On Sunday it rained or drizzled the whole game, and the quality of play matched the bleak weather. The Nats took a 3-1 lead in the third inning, after a home run by Victor Robles (the second of his career), an RBI double by Bryce Harper, and a bases-loaded walk by Spencer Kieboom. But starting pitcher Eric Fedde had no better luck than in his previous outing, and was replaced in the fourth inning after loading the bases. Wander Suero gave up a triple hit by Michael Conforto, and the Mets were on top, 5-3. Suero gave up two more runs in the fifth inning, and once again I was surprised that Dave Martinez didn't take him out sooner. In the eighth inning, Victor Robles hit a two-run triple and then scored after Trea Turner hit a double. With nobody out, the Nats were in excellent position to tie the game or retake the lead, but it didn't happen. Final score: Mets 8, Nats 6.

And thus the Nationals finished the season series versus the Mets with an 8-11 record, which is not very impressive. The Nats were 9-11 versus the Braves this year, and 11-8 with the Phillies. Tonight they began their final home series of the year by defeating the Miami Marlins, with whom they now have a 11-6 record this year. (I'll discuss that game later on, but for now suffice it to say that for the first time since June 20, the Nationals have surged into second place! Whoopee.) On Thursday they travel west for the final three games of the year in Denver (against a highly motivated Rockies team, scrambling for a postseason berth), and that's it.

* Evidently I failed to call attention to the fact that the Cleveland Indians clinched the AL Central Division title over a week ago. After beating the Boston Red Sox in extra innings last night (averting being swept at home), they now have a 15 1/2-game lead over the Minnesota Twins.

The end is near here

No doubt, Washington Nationals fans have been spoiled by the success of the past several years, coming to expect division titles almost as an entitlement. In 2013, the Nats were eliminated on September 24, with four games left to play in the season, and in 2015, they were eliminated on September 26, with eight games left to play in the season. (Coincidentally, I had seen games in Nationals Park three days before and one day before those respective elimination dates.) Anyway, this got me to do a year-by-year compilation of the late-season performances of the Nationals, including their good years and their bad years. I'll post that table in the next few days...

What is FedEx Field's capacity?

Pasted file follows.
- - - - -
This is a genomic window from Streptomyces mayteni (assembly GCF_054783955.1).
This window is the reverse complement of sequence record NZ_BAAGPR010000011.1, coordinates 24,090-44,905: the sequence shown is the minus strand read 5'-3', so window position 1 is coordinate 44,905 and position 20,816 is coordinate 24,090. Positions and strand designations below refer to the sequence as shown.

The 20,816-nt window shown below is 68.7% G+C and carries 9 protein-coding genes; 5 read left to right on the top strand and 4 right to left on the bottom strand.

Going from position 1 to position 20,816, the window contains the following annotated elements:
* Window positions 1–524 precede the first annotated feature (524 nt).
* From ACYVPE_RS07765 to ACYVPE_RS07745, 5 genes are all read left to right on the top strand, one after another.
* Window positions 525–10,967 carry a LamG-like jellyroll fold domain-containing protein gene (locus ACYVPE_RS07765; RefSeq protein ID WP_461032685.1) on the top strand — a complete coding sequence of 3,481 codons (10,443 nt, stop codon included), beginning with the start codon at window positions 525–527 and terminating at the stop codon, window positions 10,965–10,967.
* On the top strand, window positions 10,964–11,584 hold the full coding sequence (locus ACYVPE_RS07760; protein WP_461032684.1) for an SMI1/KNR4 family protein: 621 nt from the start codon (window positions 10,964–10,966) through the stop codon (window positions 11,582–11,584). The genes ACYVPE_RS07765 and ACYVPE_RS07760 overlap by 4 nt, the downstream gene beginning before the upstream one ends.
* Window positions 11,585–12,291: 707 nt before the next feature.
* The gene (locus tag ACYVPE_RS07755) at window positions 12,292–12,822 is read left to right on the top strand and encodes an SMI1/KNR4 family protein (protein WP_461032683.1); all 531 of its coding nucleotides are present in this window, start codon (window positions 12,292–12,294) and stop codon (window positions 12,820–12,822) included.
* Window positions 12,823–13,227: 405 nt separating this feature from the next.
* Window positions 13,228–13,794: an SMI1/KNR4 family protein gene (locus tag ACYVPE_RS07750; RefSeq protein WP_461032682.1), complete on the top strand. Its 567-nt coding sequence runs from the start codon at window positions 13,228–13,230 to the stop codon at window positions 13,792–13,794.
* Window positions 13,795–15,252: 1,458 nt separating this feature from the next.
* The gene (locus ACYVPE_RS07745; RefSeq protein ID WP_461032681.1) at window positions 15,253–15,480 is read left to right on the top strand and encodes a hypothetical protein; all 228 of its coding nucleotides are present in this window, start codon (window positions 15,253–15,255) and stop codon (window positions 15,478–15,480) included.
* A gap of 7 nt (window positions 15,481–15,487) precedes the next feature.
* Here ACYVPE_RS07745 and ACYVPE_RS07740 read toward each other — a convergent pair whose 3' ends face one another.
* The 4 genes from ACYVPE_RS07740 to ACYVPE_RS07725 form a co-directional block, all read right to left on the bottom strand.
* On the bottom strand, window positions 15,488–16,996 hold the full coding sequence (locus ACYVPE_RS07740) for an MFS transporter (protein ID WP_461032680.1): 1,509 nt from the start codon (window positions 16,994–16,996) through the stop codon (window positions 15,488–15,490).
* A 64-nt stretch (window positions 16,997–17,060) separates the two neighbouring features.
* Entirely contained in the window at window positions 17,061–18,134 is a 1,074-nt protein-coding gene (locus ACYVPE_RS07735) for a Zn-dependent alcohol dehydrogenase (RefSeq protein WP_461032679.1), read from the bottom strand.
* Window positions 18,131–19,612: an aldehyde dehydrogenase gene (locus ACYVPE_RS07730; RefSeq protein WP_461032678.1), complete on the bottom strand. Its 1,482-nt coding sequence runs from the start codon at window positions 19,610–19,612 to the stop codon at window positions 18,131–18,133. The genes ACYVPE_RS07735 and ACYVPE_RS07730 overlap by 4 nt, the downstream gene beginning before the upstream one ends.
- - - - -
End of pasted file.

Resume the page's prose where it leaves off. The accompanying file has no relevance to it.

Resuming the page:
Several miles to the east on Sunday, the the Washington Redskins hosted the Green Bay Packers in what seemed like a mismatch. I overheard somebody at the Nats game on Friday night say the Redskins would win because they always do the opposite of what you expect -- and he was right! They beat the Packers easily, 31-17.

That game came on the heels of a flat performance by the Redskins in their home opener against the Colts at FedEx Field one week before, and two weeks after a surprisingly lopsided season-opening win in Phoenix against the Cardinals. Perhaps it was fitting that in their home opener they drew only 57,013 fans -- the smallest crowd since their stadium opened (as "Jack Kent Cooke Stadium") in 1997. The rains associated with Hurricane Florence probably depressed numbers by a few thousand. But even yesterday's game, attendance was only 59,837 -- far below the stadium's capacity.

But that raises the mysterious question of how many seats are there in FedEx Field??? I guarantee, you won't get accurate numbers by checking Wikipedia (which says 82,000) or the Redskins' official releases. At least three times since 2011 they have either demolished large portions of the upper deck or have covered up empty seating sections with various signs and canvasses. With that in mind, I thought I should lay down estimates of the seating capacity numbers of FedEx Field. My previous blog posts about the capacity of FedEx Field include December 7, 2011, July 17, 2012, July 18, 2015, and September 10, 2017. After reviewing those blog posts, and the sources listed below, I believe there are about 75,000 seats at FedEx Field. The following table shows my estimates for each year in which major changes took place:

Year Estimated
new capacity
1997 -- 80,116
2000 +4,000 84,200
2004 +5,000 89,000
2005 +3,000 91,704
2011 -8,000 83,000
2012 -4,000 79,000
2015 -4,000 75,000

SOURCES: Washington Post April 2, 2012, June 1, 2015, and September 16, 2018. Note, however, that the most recent article is not consistent with the earlier ones.

FedEx Field south

FedEx Field, seen from the south. The bare steel girders on either end used to support many extra rows of seats. This photo was taken September 28, 2014, and 4,000 additional seats were removed from the upper deck in the following year.

Archival photos: found!

For many months I have been searching for photos I knew I had taken of various stadiums in the 1990s and early 2000s, and recently I finally found where they had been stashed away: Eureka! Stay tuned for some nice views of Tiger Stadium, Citizens Bank Park, Turner Field, and others...

Posted (or last updated or commented upon): 25 Sep 2018, 1: 59 AM